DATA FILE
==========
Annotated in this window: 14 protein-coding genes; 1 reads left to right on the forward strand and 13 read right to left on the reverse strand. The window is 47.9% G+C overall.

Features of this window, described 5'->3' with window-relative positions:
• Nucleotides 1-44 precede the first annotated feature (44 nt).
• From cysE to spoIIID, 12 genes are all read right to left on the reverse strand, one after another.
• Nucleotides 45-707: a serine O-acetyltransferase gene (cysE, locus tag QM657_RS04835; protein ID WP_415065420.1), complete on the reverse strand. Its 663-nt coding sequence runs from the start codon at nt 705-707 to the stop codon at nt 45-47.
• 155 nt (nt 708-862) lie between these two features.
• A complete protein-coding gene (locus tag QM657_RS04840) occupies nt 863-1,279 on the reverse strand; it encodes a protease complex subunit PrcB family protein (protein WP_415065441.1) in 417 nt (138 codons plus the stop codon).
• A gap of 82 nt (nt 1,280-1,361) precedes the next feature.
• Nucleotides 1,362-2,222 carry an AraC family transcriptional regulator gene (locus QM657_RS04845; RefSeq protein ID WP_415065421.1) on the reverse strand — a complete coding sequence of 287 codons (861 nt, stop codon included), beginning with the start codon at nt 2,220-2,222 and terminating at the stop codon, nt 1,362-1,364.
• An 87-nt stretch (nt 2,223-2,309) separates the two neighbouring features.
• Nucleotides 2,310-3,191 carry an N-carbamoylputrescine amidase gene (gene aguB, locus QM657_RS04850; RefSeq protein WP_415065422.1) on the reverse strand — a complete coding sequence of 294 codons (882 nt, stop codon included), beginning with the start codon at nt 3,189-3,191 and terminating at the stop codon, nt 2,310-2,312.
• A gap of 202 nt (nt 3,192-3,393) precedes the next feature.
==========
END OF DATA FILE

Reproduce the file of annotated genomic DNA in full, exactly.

Annotated in this window: 14 protein-coding genes; 1 reads left to right on the forward strand and 13 read right to left on the reverse strand. The window is 47.9% G+C overall.

Features of this window, described 5'->3' with window-relative positions:
• Nucleotides 1-44 precede the first annotated feature (44 nt).
• From cysE to spoIIID, 12 genes are all read right to left on the reverse strand, one after another.
• Nucleotides 45-707: a serine O-acetyltransferase gene (cysE, locus tag QM657_RS04835; protein ID WP_415065420.1), complete on the reverse strand. Its 663-nt coding sequence runs from the start codon at nt 705-707 to the stop codon at nt 45-47.
• 155 nt (nt 708-862) lie between these two features.
• A complete protein-coding gene (locus tag QM657_RS04840) occupies nt 863-1,279 on the reverse strand; it encodes a protease complex subunit PrcB family protein (protein WP_415065441.1) in 417 nt (138 codons plus the stop codon).
• A gap of 82 nt (nt 1,280-1,361) precedes the next feature.
• Nucleotides 1,362-2,222 carry an AraC family transcriptional regulator gene (locus QM657_RS04845; RefSeq protein ID WP_415065421.1) on the reverse strand — a complete coding sequence of 287 codons (861 nt, stop codon included), beginning with the start codon at nt 2,220-2,222 and terminating at the stop codon, nt 1,362-1,364.
• An 87-nt stretch (nt 2,223-2,309) separates the two neighbouring features.
• Nucleotides 2,310-3,191 carry an N-carbamoylputrescine amidase gene (gene aguB, locus QM657_RS04850; RefSeq protein WP_415065422.1) on the reverse strand — a complete coding sequence of 294 codons (882 nt, stop codon included), beginning with the start codon at nt 3,189-3,191 and terminating at the stop codon, nt 2,310-2,312.
• A gap of 202 nt (nt 3,192-3,393) precedes the next feature.